Support for a new flag hasn’t been snuffed out. Rather, its momentum has been temporarily slowed.
NEW ZEALAND LISTENER - EDITORIAL
So. After two referendums and a national debate that was far more bruising and acrimonious than anyone expected, we remain where we started: with a national flag that many New Zealanders still have trouble distinguishing from Australia’s, and which identifies us as a quaint British outpost in the South Pacific. The people have spoken – and as former Labour Party leader Mike Moore was fond of saying, the people are always right, even when they are wrong.
What, if anything, has been achieved? Critics say it was a scandalous waste of $26 million. But put that figure in perspective: it equates to 0.03% of total Government spending in the past financial year. Put another way, the flag referendum process cost $6 for every New Zealander – far less than the price of a movie ticket.
Even weaker was the argument that the referendum process ran roughshod over democracy. The process was fair, thorough and transparent. It was agreed in advance by a parliamentary committee consisting of MPs from every party except New Zealand First, which declined to participate. Two referendums were conducted, public meetings were held up and down the country, more than 10,000 flag designs were submitted for consideration and an advertising campaign reached into virtually every home. In the end, more than two million people – 67% of those eligible – voted, and the Government undertook in advance to honour the result.
Not democratic? Really? If anything, New Zealand has enhanced its standing as one of the world’s most democratic states. No other country has chosen its flag by popular vote. If there was a failing, it was of democracy itself when the first referendum, due to the quirks of the preferential system, produced a “favourite” flag design that wasn’t the most popular No 1 choice. But no one ever said democracy was perfect.
Other stumbles along the way were caused by flaws of judgment rather than process. One valid criticism was that the shortlist of four designs (increased to five at the last minute to satisfy a noisy social media campaign for the red peak design, which voters resoundingly rejected) failed to represent the breadth and variety of the “long list” of 40. But claims that the shortlist represented the personal favourites of the Prime Minister – which in turn necessitated the belief that the 12 prominent New Zealanders on the Flag Consideration Panel were all under the mind control of John Key – belonged in the realms of fantasy, if not outright paranoia.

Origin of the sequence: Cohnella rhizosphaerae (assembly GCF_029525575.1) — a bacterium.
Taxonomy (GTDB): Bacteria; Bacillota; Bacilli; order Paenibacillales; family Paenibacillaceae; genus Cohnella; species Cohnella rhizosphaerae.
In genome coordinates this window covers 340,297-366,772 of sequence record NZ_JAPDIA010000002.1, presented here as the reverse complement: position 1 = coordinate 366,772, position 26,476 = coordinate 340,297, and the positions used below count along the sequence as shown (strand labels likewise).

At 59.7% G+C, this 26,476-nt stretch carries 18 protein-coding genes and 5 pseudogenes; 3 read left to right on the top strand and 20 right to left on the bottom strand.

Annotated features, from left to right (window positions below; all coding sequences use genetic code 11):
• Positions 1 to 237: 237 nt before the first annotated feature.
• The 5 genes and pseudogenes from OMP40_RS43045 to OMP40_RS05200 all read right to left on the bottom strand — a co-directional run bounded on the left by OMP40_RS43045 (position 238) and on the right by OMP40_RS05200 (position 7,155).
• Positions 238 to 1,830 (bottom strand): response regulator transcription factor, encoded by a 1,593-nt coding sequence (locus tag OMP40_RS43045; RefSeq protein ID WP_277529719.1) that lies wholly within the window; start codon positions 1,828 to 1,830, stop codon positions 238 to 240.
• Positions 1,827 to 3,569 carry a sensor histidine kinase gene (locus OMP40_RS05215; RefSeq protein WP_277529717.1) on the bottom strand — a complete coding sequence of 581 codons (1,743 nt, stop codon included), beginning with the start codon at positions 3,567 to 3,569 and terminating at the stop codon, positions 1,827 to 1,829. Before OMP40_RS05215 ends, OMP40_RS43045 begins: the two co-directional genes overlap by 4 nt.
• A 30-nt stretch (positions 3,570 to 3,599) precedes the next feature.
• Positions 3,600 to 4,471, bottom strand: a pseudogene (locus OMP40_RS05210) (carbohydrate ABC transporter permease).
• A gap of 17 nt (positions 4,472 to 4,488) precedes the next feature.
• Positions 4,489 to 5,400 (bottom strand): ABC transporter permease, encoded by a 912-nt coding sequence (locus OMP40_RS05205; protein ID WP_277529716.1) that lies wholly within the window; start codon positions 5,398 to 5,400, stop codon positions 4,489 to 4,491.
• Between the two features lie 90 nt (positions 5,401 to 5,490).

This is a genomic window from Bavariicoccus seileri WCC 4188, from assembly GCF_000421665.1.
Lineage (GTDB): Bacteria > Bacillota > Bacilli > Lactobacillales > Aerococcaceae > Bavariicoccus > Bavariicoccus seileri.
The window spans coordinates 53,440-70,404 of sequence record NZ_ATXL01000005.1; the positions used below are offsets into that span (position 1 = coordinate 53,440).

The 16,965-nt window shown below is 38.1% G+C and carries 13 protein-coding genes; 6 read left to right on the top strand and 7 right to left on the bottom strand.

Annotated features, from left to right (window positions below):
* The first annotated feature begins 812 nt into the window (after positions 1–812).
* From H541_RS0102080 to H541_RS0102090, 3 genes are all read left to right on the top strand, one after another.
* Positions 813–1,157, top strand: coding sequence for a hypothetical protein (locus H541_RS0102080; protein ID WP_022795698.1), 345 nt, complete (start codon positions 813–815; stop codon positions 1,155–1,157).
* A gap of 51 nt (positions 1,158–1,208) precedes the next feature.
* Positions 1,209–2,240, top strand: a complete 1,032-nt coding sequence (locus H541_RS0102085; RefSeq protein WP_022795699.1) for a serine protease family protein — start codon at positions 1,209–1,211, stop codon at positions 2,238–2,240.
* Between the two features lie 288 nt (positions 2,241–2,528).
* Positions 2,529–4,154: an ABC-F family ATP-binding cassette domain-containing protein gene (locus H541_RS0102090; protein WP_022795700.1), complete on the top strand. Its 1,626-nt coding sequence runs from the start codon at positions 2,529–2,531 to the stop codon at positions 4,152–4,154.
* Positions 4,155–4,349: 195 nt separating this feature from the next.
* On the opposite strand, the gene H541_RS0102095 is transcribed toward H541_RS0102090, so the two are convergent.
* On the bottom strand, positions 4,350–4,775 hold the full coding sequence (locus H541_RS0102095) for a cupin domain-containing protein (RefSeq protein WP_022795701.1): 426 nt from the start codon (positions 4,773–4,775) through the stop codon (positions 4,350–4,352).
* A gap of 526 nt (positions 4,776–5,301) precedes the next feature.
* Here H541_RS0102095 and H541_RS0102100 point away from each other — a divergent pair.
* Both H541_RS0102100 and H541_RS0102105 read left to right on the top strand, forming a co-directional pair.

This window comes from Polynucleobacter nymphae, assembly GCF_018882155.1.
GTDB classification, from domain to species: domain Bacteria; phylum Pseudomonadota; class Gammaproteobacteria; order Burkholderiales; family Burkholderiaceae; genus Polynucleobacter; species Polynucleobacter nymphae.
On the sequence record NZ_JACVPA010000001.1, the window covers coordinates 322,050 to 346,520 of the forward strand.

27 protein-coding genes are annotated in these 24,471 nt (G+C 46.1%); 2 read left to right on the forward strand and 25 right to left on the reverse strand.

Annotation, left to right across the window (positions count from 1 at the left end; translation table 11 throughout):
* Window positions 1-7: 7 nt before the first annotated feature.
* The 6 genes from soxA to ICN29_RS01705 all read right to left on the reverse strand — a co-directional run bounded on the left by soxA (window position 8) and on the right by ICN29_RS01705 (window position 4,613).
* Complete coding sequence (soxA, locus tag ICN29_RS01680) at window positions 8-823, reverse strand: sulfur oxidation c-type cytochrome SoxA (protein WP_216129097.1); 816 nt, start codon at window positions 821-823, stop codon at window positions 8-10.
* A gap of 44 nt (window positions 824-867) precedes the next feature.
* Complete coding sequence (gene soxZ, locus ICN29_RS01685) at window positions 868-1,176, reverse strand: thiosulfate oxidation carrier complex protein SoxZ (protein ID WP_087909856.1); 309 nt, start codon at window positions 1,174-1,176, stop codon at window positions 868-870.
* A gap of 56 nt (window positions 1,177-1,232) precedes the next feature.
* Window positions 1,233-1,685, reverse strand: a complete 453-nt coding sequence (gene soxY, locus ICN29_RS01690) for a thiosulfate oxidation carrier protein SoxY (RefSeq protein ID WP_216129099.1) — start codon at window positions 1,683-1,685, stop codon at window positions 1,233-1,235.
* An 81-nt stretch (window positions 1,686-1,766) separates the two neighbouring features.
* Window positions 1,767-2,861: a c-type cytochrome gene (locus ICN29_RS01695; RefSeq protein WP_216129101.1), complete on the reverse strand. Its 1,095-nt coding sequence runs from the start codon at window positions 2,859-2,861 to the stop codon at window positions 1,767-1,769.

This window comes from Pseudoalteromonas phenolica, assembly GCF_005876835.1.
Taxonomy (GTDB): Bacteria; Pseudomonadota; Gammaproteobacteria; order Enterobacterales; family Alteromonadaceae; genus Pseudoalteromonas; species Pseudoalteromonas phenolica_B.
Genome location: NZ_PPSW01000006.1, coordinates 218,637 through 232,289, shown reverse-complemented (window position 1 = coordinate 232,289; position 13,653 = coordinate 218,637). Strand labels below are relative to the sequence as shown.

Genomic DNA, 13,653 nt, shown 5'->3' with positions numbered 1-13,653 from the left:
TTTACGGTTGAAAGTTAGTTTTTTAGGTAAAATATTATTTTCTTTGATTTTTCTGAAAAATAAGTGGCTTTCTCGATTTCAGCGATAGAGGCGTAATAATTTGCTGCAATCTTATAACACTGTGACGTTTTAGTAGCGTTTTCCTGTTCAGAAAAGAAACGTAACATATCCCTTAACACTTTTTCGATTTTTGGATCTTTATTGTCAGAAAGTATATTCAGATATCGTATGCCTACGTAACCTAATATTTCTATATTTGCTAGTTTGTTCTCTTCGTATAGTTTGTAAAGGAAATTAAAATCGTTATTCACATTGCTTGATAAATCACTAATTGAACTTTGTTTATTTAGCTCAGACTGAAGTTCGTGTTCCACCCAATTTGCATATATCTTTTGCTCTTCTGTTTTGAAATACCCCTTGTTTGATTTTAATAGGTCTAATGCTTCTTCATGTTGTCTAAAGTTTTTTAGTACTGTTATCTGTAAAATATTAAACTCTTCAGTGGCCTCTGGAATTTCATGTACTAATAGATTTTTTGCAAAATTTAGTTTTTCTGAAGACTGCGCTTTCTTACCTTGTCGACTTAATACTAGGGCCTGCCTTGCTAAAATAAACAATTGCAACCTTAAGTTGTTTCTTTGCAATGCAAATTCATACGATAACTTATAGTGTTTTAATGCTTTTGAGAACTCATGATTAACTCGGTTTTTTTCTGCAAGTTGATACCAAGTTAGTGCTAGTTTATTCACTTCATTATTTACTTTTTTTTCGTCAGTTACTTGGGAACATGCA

Another canard was that it was all Key’s idea anyway: a personal vanity project. This no doubt explained the Labour Party’s petulant stance, which itself raises the issue of how far we can trust a party that promoted a change of flag in its 2014 election policy and was fully represented on the cross-party committee that gave its blessing to the referendum process, but changed its mind. Changing the flag wasn’t Key’s idea; it has a history that dates back to the 1960s. Support for change has surfaced repeatedly since, including from such beloved leaders as Norman Kirk and David Lange.
Yet another argument ran that rather than dither over the flag, New Zealand should go all the way and become a republic. That way, a new flag would follow automatically. But republicanism remains a fringe movement, and most New Zealanders have no difficulty treating the flag as a distinct issue. Even visiting celebrities such as Dawn French understand that changing the flag is a separate matter. French told Fairfax Media she preferred the fern flag, saying, “Of course I love the Union Jack, it’s my flag … but you guys are New Zealand.”
In the end, the margin was closer than anyone predicted: 56.6% of voters favoured the status quo and 43.2% backed the Kyle Lockwood-designed alternative.
The referendum may have resulted in no change, but for reasons so complex, confused and contradictory that it would be unwise to draw too many conclusions about why people voted the way they did. There were many ironies, including anti-TPPA protesters voting for the ultimate symbol of corporate greed sanctioned by the Empire.
Support for a new flag hasn’t been snuffed out. Rather, its momentum has been temporarily slowed. As we go on with the task of explaining to the rest of the world the difference between our flag and that of Australia – the Aussie flag depicts the Southern Cross more accurately – New Zealanders have at least engaged in a passionate, if frustratingly inconclusive, debate about what our flag should say about us. In the process, we may have learnt something about ourselves. That should leave us better prepared when the issue comes up again – as it will.